As an oncology nurse practitioner, one of my roles is educating patients about therapy for their new cancer diagnosis.
These visits usually last about an hour, with the majority of our time focusing on the myriad of "typical" side effects likely to occur (e.g., myelosuppression, fatigue, nausea). However, the last portion of our visit focuses on the more intimate issues that perhaps the patient isn't even thinking of, or more likely, is too afraid to bring up.
I'm referring, of course, to the topic of sex, or more importantly, sexuality. For most people, the subject of sex or sexuality is an uncomfortable one, at least for the patient and/or their partner. In the packet we provide, enclosed is a book on sexuality (gender-specific) provided by the American Cancer Society (ACS). The ACS makes this important distinction:
The difference between sex and sexuality is that sex is thought of as an activity -- something you do with a partner. Sexuality is more about the way you feel, and is linked to your need for caring, closeness, and touch.
It's important to keep this definition in mind when talking with patients, because the subject is so much greater than the physical act. So how do we go about talking with patients and their partners? You need to start by asking the basic question of whether the patient is in a relationship or sexually active. From there, consider your audience. Are you talking with a woman of reproductive age? An elderly couple? A gay individual? Never assume, with any patient, that you know where they stand sexually. It is our job as providers to give a broad overview of information, provide additional reading materials, and allow ample time to answer any questions.
What then can be covered in the limited time you have with patients? Here are some highlights:
Desire: It is common for men and women, in the wake of a cancer diagnosis, to lose desire for sex or intimacy. As treatment unfolds, side effects of therapy (along with issues highlighted below) may further decrease desire. As the provider, address this reality, and encourage your patients to engage in open communication with their partner.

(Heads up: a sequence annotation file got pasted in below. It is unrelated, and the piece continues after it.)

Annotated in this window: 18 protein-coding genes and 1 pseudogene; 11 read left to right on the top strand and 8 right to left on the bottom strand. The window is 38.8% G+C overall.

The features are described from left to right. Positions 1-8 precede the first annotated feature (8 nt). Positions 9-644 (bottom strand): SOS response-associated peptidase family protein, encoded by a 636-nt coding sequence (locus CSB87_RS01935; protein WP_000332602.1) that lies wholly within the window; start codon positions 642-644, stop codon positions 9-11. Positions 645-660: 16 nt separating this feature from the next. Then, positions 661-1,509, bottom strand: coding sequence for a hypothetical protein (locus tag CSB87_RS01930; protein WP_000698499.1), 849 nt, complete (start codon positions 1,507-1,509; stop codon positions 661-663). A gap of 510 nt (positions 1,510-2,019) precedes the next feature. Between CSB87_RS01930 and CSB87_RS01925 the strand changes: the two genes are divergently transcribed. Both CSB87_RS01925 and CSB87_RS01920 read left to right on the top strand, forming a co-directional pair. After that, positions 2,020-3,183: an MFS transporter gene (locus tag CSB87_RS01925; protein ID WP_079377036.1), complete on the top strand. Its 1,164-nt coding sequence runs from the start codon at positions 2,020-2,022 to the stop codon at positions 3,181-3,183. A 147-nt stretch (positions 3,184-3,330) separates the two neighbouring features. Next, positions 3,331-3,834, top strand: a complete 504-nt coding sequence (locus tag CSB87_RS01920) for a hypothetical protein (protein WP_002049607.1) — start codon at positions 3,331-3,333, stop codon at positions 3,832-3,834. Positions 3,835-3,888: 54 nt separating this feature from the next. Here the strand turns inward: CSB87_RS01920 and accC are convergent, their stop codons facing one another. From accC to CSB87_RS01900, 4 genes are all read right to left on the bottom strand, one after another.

Fertility: Some chemotherapy may render the man or woman infertile. If the patient/couple desires to have children, attempts at egg preservation or sperm storage must be discussed. Otherwise, if the woman is of child-bearing age, you must address contraception to avoid pregnancy.
Functional issues: Men may have difficulty with obtaining an erection, have premature ejaculation, or pain with ejaculation. Women may experience increased vaginal dryness, which can lead to painful intercourse. Both parties may have difficulty reaching orgasm.
Body image disturbance: Depending on the cancer type, a patient may already be struggling with surgical changes to their body (e.g., loss of a breast or testicle, presence of a colostomy). Once initiating therapy, patients may lose their hair, experience dry skin and nail changes, or lose drastic amounts of weight.
Myelosuppression: If a patient's WBC count is low, they are more susceptible to infection. Yeast infections are common, especially vaginal in women, due to use of steroids and antibiotics used to treat/prevent bacterial infections. Thus, using a barrier during sexual activity is important. If the platelet count is low, there is risk for bleeding and thus intercourse should be avoided. Patients who are anemic may become more easily fatigued or short of breath with activity.
Often the basic question lies in whether it is okay to have sex while undergoing chemotherapy. A general consensus in the oncology community is that using a barrier method, at least for a week or so after receiving chemotherapy, is a good idea, as trace amounts of the drugs can be present in semen or vaginal fluids. At the same time, no good studies have been done proving any harm to those that choose not to use protection. It is absolutely necessary that patients use protection, however, when it comes to issues of reproduction or prevention of sexually transmitted diseases.
In the end, try to keep the mood light, while respecting the serious nature of the overall situation. If you can present the information with confidence, and even a bit of humor, you will be amazed at how it eases the tension and opens the door for the patient to share concerns.
So what tips do you have for discussing issues of sex and sexuality with patients?
The 2013 Nurse Compensation Survey Results Are In Michelle Bragazzi, BS, RN, 5/3/2013 41 In February, TheONC surveyed more than 600 oncology nurses to find out more about their careers. We wanted to know if they felt adequately compensated and satisfied within their ...
TheONC needs moderators!
You're already here -- why not make it official? Moderators are charged with moving the conversation forward on TheONC by posting responses, questions, and joining in exchanges. Everyone is encouraged to post here, but moderators commit to doing so. Interested in participating? Contact:
Nurses, this community is for you. We're also happy to hear from other professionals who work with oncology nurses, like physicians, psychiatrists, hospice providers, or social workers. If you are a professional in oncology and work with nurses regularly, come on in.